Encyclopedia of Jazz Musicians
Nanton, Tricky Sam (Joseph N. Irish)
Joe "Tricky Sam" Nanton, a member of Duke Ellington's famed trombone section for nearly two decades, exemplified and advanced the plunger-mute style of early trombone playing. Nanton's playing usually featured very simple melodic phrasing and a level of expressivity unrivaled by most of his contemporaries. Nanton was able to produce a wide variety of expressive effects on the trombone beyond the "wa-wa" tradition, including horse-like whinnies and a "ya-ya" effect which very closely imitated the sound of the human voice.
Nanton was born Joseph N. Irish on February 1st, 1904. The son of West Indian immigrants, he grew up in the San Juan Hill neighborhood of Manhattan. Nanton appreciated the educational opportunities afforded to him in New York City and excelled academically. In his later years with Ellington, he was well-known among his fellow musicians for being well-read in a number of academic subjects including astronomy, psychology and atsronomy, as well as being eager and articulate in discussions about current events and politics.
He began playing professionally in New York City in 1921 with Cliff Jackson. He worked with Earl Frazier's Harmony Five from 1923-1925, and joined Elmer Snowden in 1925. His first recordings came with Snowden's "Get Happy Band" later that year, alongside Sidney Bechet on clarinet. Like most brass musicians of this era, Nanton traveled, sat in and gigged with a trumpet player. Nanton's "traveling twosome" partner was Louis Metcalf.
In 1926, Duke Ellington recruited Nanton to join his band. Nanton, however, was reluctant, because he did not want to replace his friend and fellow trombone plunger pioneer Charlie Irvis. Ellington insisted, however, and Nanton began playing in the band two weeks after the invitation. Metcalf joined shortly thereafter.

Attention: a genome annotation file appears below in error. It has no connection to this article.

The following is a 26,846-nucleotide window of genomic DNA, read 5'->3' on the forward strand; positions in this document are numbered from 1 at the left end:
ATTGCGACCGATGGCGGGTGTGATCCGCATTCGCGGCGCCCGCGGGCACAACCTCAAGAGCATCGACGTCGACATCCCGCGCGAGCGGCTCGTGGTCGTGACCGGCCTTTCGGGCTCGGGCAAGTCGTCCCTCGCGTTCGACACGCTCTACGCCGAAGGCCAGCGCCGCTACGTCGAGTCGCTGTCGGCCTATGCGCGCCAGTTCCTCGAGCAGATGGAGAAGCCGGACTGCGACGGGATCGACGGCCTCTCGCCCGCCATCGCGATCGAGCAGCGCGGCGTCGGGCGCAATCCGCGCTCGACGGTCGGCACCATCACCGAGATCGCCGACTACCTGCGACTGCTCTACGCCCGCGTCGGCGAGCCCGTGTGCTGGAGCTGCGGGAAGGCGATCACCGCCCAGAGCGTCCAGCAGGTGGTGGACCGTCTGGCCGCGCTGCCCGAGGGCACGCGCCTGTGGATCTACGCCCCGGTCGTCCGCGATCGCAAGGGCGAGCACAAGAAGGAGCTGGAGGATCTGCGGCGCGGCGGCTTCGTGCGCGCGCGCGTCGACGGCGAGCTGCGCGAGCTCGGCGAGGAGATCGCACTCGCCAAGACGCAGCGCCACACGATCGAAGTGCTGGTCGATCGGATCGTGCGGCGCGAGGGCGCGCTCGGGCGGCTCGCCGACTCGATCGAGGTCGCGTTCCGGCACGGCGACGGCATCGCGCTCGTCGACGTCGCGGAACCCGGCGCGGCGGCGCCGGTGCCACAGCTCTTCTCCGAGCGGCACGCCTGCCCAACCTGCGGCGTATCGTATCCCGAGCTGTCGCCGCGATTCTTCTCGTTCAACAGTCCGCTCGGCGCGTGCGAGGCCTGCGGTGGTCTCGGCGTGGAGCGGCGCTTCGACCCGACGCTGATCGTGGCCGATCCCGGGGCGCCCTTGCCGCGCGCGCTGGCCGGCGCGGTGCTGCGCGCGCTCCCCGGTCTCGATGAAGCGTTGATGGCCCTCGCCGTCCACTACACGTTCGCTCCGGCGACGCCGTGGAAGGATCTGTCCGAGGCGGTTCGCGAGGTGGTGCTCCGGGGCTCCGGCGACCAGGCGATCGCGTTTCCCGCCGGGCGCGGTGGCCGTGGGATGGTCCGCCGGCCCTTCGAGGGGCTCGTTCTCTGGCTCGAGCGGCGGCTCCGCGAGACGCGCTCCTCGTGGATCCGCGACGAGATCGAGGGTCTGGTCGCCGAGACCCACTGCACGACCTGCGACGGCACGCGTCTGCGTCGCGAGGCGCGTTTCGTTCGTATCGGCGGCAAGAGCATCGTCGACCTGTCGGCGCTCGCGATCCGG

Once he joined the Ellington band, Nanton became fiercly loyal to Ellington and the rest of the group. He refused even to play as a sideman for others, choosing only to play with the Ellington band or its small-group subsidiaries. Once he established himself as one of the group's mainstays, Nanton quickly became one of the most-featured soloists in the ensemble.
Nanton earned his nickname, "Tricky Sam," during his first years with Ellington. There are two conflicting stories about the nickname's origins, neither having to do with Nanton's trombone technique (a common misconception.) One story goes that Nanton consistently beat his bandmates at poker, and became known as "tricky with a deck of cards." The other is that saxophonist Toby Hardwick always saw him "doing with one hand what someone else would do with two -- he was tricky that way."
Early Ellington recordings especially highlight Nanton's presence in the band. Examples include "Washington Wobble," the Okeh Records version of "Black and Tan Fantasy" as well as the Brunswick and Victor versions, as well as "The Blues With a Feelin'," all of which feature Nanton as a soloist.
\Some Ellington tracks which utilize Nanton only as a section player include the Bubber Miley features "East St. Louis Toodle-oo" and "The Mooche," and "Move Over," which features guitarist Lonnie Johnson.
Nanton's solo on "Blues With a Feelin'" is a good example of his enormous open-horn sound. Nanton took more open-horn solos earlier on in his career, in which evidence of Charlie Green's influence is evident. "Black and Tan Fantasy," one of Ellington's best-known early compositions, features Nanton extensively providing a countermelody as well as an excellent solo showing of his plunger technique. In addition to the "wa wa" effect, Nanton often plays with the plunger tight against the bell, creating a thin, restrained sound that is released when he opens the plunger. "Black and Tan Fantasy" also features the "whinny" effect -- closely imitating a horse's whinny -- for which he became well-known in live performances.